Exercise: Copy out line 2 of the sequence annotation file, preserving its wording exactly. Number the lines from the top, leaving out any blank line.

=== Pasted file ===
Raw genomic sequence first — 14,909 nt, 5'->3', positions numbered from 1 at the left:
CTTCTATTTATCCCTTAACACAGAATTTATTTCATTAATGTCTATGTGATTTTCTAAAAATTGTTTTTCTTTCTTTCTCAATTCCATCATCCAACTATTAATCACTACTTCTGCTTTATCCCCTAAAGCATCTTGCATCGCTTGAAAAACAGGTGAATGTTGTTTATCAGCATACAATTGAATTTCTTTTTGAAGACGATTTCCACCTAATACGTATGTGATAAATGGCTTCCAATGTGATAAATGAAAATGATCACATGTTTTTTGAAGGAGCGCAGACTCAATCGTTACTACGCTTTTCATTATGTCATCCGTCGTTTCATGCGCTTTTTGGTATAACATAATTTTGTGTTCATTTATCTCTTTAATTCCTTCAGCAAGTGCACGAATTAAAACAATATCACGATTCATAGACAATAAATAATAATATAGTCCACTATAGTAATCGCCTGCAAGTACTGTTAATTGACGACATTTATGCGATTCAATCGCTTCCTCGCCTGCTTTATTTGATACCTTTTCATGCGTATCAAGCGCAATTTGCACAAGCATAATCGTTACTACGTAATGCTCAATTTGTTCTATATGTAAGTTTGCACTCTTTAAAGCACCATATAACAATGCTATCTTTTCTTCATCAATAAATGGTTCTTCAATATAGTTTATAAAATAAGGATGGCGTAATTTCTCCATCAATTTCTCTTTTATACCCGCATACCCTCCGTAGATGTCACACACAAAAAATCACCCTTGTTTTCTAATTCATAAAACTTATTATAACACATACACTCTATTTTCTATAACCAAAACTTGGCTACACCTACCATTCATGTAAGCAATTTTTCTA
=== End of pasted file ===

CTTCTATTTATCCCTTAACACAGAATTTATTTCATTAATGTCTATGTGATTTTCTAAAAATTGTTTTTCTTTCTTTCTCAATTCCATCATCCAACTATTAATCACTACTTCTGCTTTATCCCCTAAAGCATCTTGCATCGCTTGAAAAACAGGTGAATGTTGTTTATCAGCATACAATTGAATTTCTTTTTGAAGACGATTTCCACCTAATACGTATGTGATAAATGGCTTCCAATGTGATAAATGAAAATGATCACATGTTTTTTGAAGGAGCGCAGACTCAATCGTTACTACGCTTTTCATTATGTCATCCGTCGTTTCATGCGCTTTTTGGTATAACATAATTTTGTGTTCATTTATCTCTTTAATTCCTTCAGCAAGTGCACGAATTAAAACAATATCACGATTCATAGACAATAAATAATAATATAGTCCACTATAGTAATCGCCTGCAAGTACTGTTAATTGACGACATTTATGCGATTCAATCGCTTCCTCGCCTGCTTTATTTGATACCTTTTCATGCGTATCAAGCGCAATTTGCACAAGCATAATCGTTACTACGTAATGCTCAATTTGTTCTATATGTAAGTTTGCACTCTTTAAAGCACCATATAACAATGCTATCTTTTCTTCATCAATAAATGGTTCTTCAATATAGTTTATAAAATAAGGATGGCGTAATTTCTCCATCAATTTCTCTTTTATACCCGCATACCCTCCGTAGATGTCACACACAAAAAATCACCCTTGTTTTCTAATTCATAAAACTTATTATAACACATACACTCTATTTTCTATAACCAAAACTTGGCTACACCTACCATTCATGTAAGCAATTTTTCTA